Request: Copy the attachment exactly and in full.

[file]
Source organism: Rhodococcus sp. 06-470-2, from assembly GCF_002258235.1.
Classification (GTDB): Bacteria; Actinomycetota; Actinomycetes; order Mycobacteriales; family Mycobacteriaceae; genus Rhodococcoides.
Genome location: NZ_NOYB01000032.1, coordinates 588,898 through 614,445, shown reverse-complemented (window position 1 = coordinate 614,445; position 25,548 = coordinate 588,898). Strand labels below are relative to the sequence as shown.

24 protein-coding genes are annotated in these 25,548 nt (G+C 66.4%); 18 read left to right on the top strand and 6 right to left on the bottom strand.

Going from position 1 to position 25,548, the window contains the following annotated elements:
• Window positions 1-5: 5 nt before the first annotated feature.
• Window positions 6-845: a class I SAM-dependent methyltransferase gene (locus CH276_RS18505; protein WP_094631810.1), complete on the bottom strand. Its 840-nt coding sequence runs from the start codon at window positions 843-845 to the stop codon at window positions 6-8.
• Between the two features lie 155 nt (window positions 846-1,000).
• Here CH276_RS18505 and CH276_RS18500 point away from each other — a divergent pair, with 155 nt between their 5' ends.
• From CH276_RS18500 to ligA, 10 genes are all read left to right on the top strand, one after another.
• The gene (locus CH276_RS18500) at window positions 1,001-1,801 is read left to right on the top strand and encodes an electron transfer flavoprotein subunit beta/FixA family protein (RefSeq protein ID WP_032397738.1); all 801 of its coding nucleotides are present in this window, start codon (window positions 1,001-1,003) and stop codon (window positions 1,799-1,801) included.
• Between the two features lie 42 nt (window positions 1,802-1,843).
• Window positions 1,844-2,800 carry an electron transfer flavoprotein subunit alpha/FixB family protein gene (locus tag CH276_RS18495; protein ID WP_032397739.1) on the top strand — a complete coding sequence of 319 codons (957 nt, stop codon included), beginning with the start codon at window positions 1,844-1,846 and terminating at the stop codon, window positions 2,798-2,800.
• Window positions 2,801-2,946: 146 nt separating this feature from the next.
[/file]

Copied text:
Source organism: Rhodococcus sp. 06-470-2, from assembly GCF_002258235.1.
Classification (GTDB): Bacteria; Actinomycetota; Actinomycetes; order Mycobacteriales; family Mycobacteriaceae; genus Rhodococcoides.
Genome location: NZ_NOYB01000032.1, coordinates 588,898 through 614,445, shown reverse-complemented (window position 1 = coordinate 614,445; position 25,548 = coordinate 588,898). Strand labels below are relative to the sequence as shown.

24 protein-coding genes are annotated in these 25,548 nt (G+C 66.4%); 18 read left to right on the top strand and 6 right to left on the bottom strand.

Going from position 1 to position 25,548, the window contains the following annotated elements:
• Window positions 1-5: 5 nt before the first annotated feature.
• Window positions 6-845: a class I SAM-dependent methyltransferase gene (locus CH276_RS18505; protein WP_094631810.1), complete on the bottom strand. Its 840-nt coding sequence runs from the start codon at window positions 843-845 to the stop codon at window positions 6-8.
• Between the two features lie 155 nt (window positions 846-1,000).
• Here CH276_RS18505 and CH276_RS18500 point away from each other — a divergent pair, with 155 nt between their 5' ends.
• From CH276_RS18500 to ligA, 10 genes are all read left to right on the top strand, one after another.
• The gene (locus CH276_RS18500) at window positions 1,001-1,801 is read left to right on the top strand and encodes an electron transfer flavoprotein subunit beta/FixA family protein (RefSeq protein ID WP_032397738.1); all 801 of its coding nucleotides are present in this window, start codon (window positions 1,001-1,003) and stop codon (window positions 1,799-1,801) included.
• Between the two features lie 42 nt (window positions 1,802-1,843).
• Window positions 1,844-2,800 carry an electron transfer flavoprotein subunit alpha/FixB family protein gene (locus tag CH276_RS18495; protein ID WP_032397739.1) on the top strand — a complete coding sequence of 319 codons (957 nt, stop codon included), beginning with the start codon at window positions 1,844-1,846 and terminating at the stop codon, window positions 2,798-2,800.
• Window positions 2,801-2,946: 146 nt separating this feature from the next.